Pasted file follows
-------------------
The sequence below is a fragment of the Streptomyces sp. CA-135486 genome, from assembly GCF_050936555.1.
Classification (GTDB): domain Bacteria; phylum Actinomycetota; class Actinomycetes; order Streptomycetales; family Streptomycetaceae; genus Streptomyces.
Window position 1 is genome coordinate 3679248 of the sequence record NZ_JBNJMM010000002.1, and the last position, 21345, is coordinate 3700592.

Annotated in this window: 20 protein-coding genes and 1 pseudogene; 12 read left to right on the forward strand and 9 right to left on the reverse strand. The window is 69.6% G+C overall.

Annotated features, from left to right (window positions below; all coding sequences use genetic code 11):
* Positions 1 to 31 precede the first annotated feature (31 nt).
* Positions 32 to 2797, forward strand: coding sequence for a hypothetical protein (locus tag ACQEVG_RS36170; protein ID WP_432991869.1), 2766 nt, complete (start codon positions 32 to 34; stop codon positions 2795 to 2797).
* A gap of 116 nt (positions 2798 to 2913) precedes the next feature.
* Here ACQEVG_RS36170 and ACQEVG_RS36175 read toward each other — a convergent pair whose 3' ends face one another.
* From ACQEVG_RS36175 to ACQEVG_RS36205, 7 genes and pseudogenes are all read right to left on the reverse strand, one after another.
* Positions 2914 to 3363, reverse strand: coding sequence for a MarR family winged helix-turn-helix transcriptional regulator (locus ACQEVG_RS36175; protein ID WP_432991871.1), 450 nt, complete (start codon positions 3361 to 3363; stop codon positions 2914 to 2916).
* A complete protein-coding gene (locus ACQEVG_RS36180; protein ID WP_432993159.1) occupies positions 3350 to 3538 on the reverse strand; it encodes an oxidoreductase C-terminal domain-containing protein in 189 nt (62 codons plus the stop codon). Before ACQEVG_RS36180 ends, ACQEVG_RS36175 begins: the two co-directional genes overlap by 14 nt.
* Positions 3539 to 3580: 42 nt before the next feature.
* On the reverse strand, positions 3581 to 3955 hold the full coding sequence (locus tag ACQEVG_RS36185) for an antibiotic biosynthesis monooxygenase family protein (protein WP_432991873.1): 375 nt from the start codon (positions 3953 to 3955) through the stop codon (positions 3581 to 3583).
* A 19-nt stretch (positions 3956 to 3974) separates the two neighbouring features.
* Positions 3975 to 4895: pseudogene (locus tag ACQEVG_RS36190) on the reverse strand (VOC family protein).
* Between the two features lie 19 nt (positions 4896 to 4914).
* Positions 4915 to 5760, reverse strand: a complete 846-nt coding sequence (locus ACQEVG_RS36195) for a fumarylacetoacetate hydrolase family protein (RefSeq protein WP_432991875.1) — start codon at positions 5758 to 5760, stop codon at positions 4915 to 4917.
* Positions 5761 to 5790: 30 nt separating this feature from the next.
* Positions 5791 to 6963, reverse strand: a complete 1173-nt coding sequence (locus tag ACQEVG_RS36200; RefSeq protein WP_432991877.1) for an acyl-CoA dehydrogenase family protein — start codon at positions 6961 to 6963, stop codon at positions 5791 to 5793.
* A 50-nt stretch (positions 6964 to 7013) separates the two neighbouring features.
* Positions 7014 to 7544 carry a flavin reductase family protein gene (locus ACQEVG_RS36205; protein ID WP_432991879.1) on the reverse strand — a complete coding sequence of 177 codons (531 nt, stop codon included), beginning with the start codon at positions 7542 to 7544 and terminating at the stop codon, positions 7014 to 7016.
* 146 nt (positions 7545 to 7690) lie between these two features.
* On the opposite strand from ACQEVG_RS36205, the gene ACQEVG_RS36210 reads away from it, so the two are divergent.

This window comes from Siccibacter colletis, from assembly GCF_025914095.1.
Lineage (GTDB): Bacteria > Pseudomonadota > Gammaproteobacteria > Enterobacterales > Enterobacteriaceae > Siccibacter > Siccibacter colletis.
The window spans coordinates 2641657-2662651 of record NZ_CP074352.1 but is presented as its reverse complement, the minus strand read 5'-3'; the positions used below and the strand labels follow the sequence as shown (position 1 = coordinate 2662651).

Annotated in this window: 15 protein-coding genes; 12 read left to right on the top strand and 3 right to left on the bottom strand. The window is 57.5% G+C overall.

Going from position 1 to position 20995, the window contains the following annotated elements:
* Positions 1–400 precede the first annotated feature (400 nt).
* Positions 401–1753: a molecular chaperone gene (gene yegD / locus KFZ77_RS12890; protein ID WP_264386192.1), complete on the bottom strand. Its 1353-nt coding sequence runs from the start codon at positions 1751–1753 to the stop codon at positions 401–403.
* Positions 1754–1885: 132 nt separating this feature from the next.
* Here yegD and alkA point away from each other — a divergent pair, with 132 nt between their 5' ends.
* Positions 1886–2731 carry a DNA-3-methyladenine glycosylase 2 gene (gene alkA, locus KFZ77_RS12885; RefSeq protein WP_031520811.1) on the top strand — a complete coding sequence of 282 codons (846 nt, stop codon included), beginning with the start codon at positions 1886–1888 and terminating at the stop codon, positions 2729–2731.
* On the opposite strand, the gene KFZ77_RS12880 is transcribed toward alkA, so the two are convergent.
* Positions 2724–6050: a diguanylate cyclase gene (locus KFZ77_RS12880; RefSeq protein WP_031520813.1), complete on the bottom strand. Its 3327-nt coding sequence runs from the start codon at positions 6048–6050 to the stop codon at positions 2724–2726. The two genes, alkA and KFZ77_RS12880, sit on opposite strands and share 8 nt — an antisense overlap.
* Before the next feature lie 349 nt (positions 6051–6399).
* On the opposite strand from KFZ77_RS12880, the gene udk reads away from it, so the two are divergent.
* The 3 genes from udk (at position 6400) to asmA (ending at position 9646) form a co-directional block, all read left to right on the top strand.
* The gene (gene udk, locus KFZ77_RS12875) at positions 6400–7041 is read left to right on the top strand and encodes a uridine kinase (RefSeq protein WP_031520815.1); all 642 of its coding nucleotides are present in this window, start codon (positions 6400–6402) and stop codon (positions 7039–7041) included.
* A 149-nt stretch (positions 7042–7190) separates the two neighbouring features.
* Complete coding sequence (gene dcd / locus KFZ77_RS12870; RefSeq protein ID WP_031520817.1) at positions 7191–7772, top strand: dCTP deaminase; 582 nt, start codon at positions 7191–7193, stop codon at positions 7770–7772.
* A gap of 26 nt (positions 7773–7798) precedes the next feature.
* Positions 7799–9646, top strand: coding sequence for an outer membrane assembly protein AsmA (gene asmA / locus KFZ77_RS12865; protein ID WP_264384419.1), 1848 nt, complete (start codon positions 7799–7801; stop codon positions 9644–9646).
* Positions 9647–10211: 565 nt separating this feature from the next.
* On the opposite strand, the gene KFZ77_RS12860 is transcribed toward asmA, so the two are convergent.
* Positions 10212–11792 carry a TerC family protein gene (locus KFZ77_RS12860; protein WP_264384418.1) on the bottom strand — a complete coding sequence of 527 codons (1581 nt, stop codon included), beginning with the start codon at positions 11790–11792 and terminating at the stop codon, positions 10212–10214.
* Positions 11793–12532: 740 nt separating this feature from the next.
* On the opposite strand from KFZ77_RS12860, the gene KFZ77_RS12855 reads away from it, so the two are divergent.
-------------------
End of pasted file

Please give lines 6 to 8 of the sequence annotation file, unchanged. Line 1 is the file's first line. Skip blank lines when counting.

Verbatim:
* Positions 1 to 31 precede the first annotated feature (31 nt).
* Positions 32 to 2797, forward strand: coding sequence for a hypothetical protein (locus tag ACQEVG_RS36170; protein ID WP_432991869.1), 2766 nt, complete (start codon positions 32 to 34; stop codon positions 2795 to 2797).
* A gap of 116 nt (positions 2798 to 2913) precedes the next feature.